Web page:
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Q. What's the difference between audio and data CD-Rs?

What is the difference between audio and data CD-Rs? Surely digital audio is just data — a string of ones and zeroes in an encoded file. So why do we need different CDs for audio?

SOS Forum Post

Blank TDK CD-R80 disc with hand.SOS Technical Editor Hugh Robjohns: There are two fundamental types of CD-R blanks: the standard type and the Consumer Digital Audio type. The latter is intended for consumer stand-alone CD recorders which require a special code within the blank 'groove' of the CD-R disc before they will work properly. These discs are slightly more expensive as there is a 'copyright' levy raised from sales of these discs.

Going back to the standard types of CD-R blank, you may still find some types being marked as 'optimised for audio applications'. These are generally higher-quality discs, and usually designed for use in relatively slow burners (below 24x speed).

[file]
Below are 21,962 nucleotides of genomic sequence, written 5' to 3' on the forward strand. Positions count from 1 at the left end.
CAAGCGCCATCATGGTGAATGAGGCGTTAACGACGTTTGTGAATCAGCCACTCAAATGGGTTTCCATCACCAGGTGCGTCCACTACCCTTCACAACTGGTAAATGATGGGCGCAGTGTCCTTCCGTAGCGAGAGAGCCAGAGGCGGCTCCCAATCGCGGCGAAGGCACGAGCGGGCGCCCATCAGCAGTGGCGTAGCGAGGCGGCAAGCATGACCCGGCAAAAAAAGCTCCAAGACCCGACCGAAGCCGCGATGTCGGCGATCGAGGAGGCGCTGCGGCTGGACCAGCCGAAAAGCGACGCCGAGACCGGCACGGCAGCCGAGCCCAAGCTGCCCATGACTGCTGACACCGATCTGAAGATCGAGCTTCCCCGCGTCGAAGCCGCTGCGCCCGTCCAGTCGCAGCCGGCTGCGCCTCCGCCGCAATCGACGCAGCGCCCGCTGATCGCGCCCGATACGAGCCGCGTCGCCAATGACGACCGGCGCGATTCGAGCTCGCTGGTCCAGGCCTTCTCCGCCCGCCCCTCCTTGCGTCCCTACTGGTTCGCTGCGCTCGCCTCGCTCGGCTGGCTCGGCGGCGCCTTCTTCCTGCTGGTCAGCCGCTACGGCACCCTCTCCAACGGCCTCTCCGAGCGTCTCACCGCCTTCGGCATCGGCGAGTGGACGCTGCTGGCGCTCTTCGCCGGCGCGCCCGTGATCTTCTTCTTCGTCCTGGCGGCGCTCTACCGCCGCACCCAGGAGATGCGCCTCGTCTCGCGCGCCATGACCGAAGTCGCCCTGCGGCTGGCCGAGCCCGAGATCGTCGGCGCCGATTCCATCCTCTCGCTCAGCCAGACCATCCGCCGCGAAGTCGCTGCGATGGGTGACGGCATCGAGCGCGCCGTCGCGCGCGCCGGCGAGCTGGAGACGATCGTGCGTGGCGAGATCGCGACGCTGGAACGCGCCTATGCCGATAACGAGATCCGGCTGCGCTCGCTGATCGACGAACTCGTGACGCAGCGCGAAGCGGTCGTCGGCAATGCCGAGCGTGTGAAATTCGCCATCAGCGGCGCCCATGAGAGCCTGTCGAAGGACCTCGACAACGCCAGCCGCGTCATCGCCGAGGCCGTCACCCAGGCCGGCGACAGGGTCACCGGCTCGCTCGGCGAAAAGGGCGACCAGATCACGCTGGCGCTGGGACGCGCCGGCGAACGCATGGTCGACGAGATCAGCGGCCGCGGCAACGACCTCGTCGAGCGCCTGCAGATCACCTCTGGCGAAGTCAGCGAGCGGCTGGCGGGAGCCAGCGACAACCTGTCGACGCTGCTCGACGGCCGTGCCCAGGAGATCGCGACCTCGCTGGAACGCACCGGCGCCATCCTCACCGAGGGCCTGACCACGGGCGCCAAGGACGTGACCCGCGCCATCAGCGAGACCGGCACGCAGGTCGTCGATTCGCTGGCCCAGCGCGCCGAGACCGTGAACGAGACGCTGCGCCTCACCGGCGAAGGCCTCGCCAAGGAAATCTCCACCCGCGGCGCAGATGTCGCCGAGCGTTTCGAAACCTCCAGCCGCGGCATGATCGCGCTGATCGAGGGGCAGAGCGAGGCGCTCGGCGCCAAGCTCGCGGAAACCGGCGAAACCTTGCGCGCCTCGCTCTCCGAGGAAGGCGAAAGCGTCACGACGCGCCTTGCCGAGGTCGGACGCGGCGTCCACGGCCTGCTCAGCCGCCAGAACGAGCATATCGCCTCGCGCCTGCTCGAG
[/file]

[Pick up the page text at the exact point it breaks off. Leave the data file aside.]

The point is that when recording audio on a CD-R disc with the intention of playing it back afterwards on a consumer CD player, the data has to conform with the 'Red Book' standard, which takes its name from the 1980 document issued by Sony and Philips detailing their new medium's physical and technical specifications, which, it's said, was bound in a red cover. The Red Book standard has relatively simple (by modern computer standards) error-correction facilities. Hence, a reliable recording really does need good quality blanks to ensure the inherent physical error rate of the disc itself is very low. The faster the recording speed, the more likely errors in the recording process become too. This is another reason why CD-Rs optimised for audio will not support write speeds above 24x.

In contrast, a computer file, such as an audio WAV file, is protected by much more sophisticated error-correction facilities. As a result, these kinds of data file will generally survive better on poorer-quality CD-R blanks.